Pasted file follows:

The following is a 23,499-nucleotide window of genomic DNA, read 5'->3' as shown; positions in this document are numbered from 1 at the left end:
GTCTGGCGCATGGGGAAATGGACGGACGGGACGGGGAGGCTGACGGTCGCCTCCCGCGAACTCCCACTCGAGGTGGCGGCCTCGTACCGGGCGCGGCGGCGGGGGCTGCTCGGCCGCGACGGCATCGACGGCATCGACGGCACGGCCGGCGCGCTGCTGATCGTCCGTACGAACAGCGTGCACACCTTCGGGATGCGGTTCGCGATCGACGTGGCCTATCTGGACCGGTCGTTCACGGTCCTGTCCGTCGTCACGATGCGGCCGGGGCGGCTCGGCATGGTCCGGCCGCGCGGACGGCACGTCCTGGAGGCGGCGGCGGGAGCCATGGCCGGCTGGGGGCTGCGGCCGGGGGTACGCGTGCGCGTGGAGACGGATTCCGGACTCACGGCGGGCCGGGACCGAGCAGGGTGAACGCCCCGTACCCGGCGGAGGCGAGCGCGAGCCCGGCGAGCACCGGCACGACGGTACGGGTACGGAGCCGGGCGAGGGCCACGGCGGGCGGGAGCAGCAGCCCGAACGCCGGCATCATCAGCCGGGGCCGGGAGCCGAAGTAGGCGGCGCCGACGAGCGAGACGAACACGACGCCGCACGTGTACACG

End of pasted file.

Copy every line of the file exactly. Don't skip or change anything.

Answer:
The following is a 23,499-nucleotide window of genomic DNA, read 5'->3' as shown; positions in this document are numbered from 1 at the left end:
GTCTGGCGCATGGGGAAATGGACGGACGGGACGGGGAGGCTGACGGTCGCCTCCCGCGAACTCCCACTCGAGGTGGCGGCCTCGTACCGGGCGCGGCGGCGGGGGCTGCTCGGCCGCGACGGCATCGACGGCATCGACGGCACGGCCGGCGCGCTGCTGATCGTCCGTACGAACAGCGTGCACACCTTCGGGATGCGGTTCGCGATCGACGTGGCCTATCTGGACCGGTCGTTCACGGTCCTGTCCGTCGTCACGATGCGGCCGGGGCGGCTCGGCATGGTCCGGCCGCGCGGACGGCACGTCCTGGAGGCGGCGGCGGGAGCCATGGCCGGCTGGGGGCTGCGGCCGGGGGTACGCGTGCGCGTGGAGACGGATTCCGGACTCACGGCGGGCCGGGACCGAGCAGGGTGAACGCCCCGTACCCGGCGGAGGCGAGCGCGAGCCCGGCGAGCACCGGCACGACGGTACGGGTACGGAGCCGGGCGAGGGCCACGGCGGGCGGGAGCAGCAGCCCGAACGCCGGCATCATCAGCCGGGGCCGGGAGCCGAAGTAGGCGGCGCCGACGAGCGAGACGAACACGACGCCGCACGTGTACACG